Tusla guidelines provide that suspects/alleged abusers may be permitted to interview complainants

In June, 2019 Tusla, the Irish Child and Family Agency set out how it intended to respond to new figures that showed the number of cases of retrospective abuse awaiting allocation to a social worker had overtaken the number of cases that had been allocated.

Figures published in January, 2019 by Tusla showed that the number of unallocated cases overtook the number of cases that had been allocated for the first time.

The number of monthly referrals of such cases peaked in January, 2019 at 321, and in February, 2019 the number of open cases of retrospective abuse stood at 2,824.

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Tusla (The Irish Child & Family Agency) under fire again

Readers of the blog will be aware that we have recently reported on serious issues that have arisen in respect of Tusla and the exercise of its statutory duties in our blog of the 21 June and 3 September 2019.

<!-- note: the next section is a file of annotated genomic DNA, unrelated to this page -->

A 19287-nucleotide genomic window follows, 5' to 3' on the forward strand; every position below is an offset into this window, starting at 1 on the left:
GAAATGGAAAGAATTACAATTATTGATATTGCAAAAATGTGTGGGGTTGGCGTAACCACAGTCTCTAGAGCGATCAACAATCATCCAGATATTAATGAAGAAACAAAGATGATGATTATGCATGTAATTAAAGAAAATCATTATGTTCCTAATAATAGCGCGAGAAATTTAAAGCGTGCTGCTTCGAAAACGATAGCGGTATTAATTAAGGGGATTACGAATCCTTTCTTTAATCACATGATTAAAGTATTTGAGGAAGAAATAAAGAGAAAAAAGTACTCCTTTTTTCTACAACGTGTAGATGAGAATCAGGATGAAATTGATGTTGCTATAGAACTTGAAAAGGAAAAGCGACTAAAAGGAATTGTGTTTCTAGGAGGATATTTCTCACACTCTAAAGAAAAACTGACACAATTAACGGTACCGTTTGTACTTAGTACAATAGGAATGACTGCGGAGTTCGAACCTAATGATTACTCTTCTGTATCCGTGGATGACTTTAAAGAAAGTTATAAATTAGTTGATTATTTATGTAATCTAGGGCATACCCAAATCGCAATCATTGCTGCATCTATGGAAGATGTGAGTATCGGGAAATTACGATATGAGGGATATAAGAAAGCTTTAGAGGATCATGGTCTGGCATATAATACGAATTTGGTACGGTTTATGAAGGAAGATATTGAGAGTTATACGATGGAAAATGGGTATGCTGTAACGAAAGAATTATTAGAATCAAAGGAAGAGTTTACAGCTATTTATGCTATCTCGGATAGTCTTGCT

The Irish Child and Family Agency came in for further criticism in a judgment handed down in the Irish High Court on 2 September by Mr Justice Meenan.

The case before the High Court arose in circumstances where a teacher was accused of smacking a female student on the bottom and allegedly making inappropriate comments to her.

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TUSLA (Irish State Agency) criticised for delays in reporting abuse cases

The Irish Quality Agency (HIQA) has criticised the agency responsible for managing allegations of abuse in Ireland. It found that fewer than half of the cases of suspected child abuse in the South Dublin area had been reported to the Gardai (Irish police) in a timely manner.

It also found that children identified as at risk were not receiving regular home visits from social workers with gaps of six weeks or more recorded.

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The long road to mandatory reporting of suspected child abuse in the Republic of Ireland

The Commission to inquire into child abuse in the Republic of Ireland published its report (commonly known as The Ryan Report) on the 20 May 2009.

One of the recommendations of that report was that Children First: The National Guidelines for the Protection and Welfare of Children should be uniformly and consistently implemented throughout the state in dealing with allegations of abuse. The guidelines assisted people in recognising child abuse and neglect, and in reporting reasonable concerns but it did not amount to mandatory reporting.

Following the publication of the Ryan Report, the Irish Government prepared and published a detailed Implementation Plan in July 2009.

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